On the basis of these facts, plaintiff alleges four theories of recovery: (1) breach of contract; (2) tortious interference with contractual rights; (3) breach of a joint venture agreement; and (4) quasi-contract.

Plaintiff's cross-motion for partial summary judgment or a preliminary hearing on the issue of personal jurisdiction is denied. Defendants unsuccessfully raised this issue by a motion to dismiss in April of this year.[1] The issue has therefore been decided and will not be relitigated.[2]

Defendants argue in support of their motion for summary judgment dismissing the complaint that New York law governs this action and that the New York statute of frauds[3] provides a complete defense. Plaintiff contends that French law governs and that it does not require a writing, and that plaintiff is therefore entitled to summary judgment on liability.

A federal court sitting in a diversity case must apply the choice of law rules of the state in which it sits.[4] New York has adopted a "center of gravity" or "grouping of contacts" theory with respect to choice of *365 law problems in the area of contracts[5] and applies the law of the jurisdiction "`which has the most significant contacts with the matter in dispute.'"[6]

Defendants are both French citizens, and preliminary negotiations took place and the alleged agreement was made in Paris. The only relevant event occurring in New York was the February 1974 meeting which led to the final break between plaintiff and LFC. LFC's negotiations with Marquette and Southdown in New York cannot properly be considered because these were the very events alleged to constitute breach of the agreement. Finally, the facts that Marquette stock was traded on the New York Stock Exchange and that an investment in Marquette would have to be made through that exchange cannot be given much weight. The stock of thousands of companies is traded on the New York Stock Exchange, and we cannot conclude that this should lead to the application of New York law to agreements to invest in these companies made outside New York.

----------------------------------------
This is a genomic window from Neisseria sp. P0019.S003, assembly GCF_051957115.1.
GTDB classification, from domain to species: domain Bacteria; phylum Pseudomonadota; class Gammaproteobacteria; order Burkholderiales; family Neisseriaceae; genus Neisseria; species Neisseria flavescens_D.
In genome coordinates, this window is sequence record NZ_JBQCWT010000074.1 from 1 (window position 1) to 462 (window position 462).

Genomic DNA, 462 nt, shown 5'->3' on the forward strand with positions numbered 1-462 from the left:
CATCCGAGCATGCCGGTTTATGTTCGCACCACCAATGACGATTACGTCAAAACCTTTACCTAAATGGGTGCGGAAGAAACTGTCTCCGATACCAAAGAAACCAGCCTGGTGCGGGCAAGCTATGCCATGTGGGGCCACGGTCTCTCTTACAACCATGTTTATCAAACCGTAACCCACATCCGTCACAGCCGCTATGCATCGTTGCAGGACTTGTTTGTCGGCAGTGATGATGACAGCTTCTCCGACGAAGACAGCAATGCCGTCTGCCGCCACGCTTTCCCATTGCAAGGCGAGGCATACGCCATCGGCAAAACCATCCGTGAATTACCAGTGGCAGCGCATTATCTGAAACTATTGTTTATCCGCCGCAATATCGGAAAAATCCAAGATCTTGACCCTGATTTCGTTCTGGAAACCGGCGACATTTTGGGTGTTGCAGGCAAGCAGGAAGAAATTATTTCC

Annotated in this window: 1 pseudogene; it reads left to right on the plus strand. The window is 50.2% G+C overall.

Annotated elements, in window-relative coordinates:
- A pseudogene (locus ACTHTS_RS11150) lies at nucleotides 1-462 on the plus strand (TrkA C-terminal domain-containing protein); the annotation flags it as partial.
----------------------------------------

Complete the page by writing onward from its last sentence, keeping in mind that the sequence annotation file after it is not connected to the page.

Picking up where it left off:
We conclude, therefore, that on balance France had the more significant contacts with the transaction involved.

Plaintiff's claim of joint venture is governed by Articles 1832 through 1834 of the French Civil Code.[7] Article 1834 expressly forbids testimonial proof of a joint venture where the objective of the venture has a value greater than fifty francs. Since it is undisputed that there is no written agreement of joint venture, we conclude that defendants are entitled to summary judgment dismissing plaintiff's claim of a joint venture.